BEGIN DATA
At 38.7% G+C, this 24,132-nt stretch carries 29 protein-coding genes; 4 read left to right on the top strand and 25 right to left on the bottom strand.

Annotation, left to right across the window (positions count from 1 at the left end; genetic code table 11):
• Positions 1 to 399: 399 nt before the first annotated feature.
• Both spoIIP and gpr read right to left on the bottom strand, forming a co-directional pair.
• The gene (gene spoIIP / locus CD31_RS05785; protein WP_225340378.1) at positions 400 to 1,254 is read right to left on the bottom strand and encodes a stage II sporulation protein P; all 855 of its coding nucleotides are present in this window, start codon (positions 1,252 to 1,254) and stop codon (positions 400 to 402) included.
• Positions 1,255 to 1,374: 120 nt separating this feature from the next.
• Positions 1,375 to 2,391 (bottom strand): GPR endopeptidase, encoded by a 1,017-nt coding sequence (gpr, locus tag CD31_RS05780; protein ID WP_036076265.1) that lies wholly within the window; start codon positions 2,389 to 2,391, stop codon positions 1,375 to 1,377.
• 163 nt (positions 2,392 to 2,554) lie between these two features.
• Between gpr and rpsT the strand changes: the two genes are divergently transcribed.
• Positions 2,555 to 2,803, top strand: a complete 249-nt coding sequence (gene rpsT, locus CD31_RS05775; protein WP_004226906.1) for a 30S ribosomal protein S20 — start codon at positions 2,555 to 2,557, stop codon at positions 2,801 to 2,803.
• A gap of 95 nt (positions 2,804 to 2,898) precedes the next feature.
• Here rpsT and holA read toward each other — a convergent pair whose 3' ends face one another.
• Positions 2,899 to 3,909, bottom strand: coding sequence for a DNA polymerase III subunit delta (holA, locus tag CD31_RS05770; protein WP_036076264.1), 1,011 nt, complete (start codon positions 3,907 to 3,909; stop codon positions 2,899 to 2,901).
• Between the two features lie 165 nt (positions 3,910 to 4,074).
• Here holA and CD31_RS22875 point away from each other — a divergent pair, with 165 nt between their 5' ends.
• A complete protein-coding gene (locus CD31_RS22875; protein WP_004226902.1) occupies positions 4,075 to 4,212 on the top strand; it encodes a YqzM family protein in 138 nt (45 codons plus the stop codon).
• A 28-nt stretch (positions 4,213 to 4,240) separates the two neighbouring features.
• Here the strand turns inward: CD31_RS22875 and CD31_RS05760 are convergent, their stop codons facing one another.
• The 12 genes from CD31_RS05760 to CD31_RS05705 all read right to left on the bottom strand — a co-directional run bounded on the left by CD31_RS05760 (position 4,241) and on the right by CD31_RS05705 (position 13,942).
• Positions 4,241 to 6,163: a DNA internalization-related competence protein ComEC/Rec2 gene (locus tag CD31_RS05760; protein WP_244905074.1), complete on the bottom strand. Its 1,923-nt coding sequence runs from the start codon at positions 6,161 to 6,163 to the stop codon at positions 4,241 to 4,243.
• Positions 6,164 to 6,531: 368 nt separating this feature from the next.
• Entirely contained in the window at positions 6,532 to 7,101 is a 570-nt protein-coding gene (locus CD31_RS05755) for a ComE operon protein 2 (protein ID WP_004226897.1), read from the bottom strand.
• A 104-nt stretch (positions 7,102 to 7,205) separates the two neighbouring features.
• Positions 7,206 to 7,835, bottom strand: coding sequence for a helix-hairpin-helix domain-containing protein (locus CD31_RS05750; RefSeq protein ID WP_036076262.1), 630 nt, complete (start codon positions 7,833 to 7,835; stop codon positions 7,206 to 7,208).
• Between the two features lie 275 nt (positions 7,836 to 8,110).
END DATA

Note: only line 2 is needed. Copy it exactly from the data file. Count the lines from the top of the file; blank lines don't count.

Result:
Annotation, left to right across the window (positions count from 1 at the left end; genetic code table 11):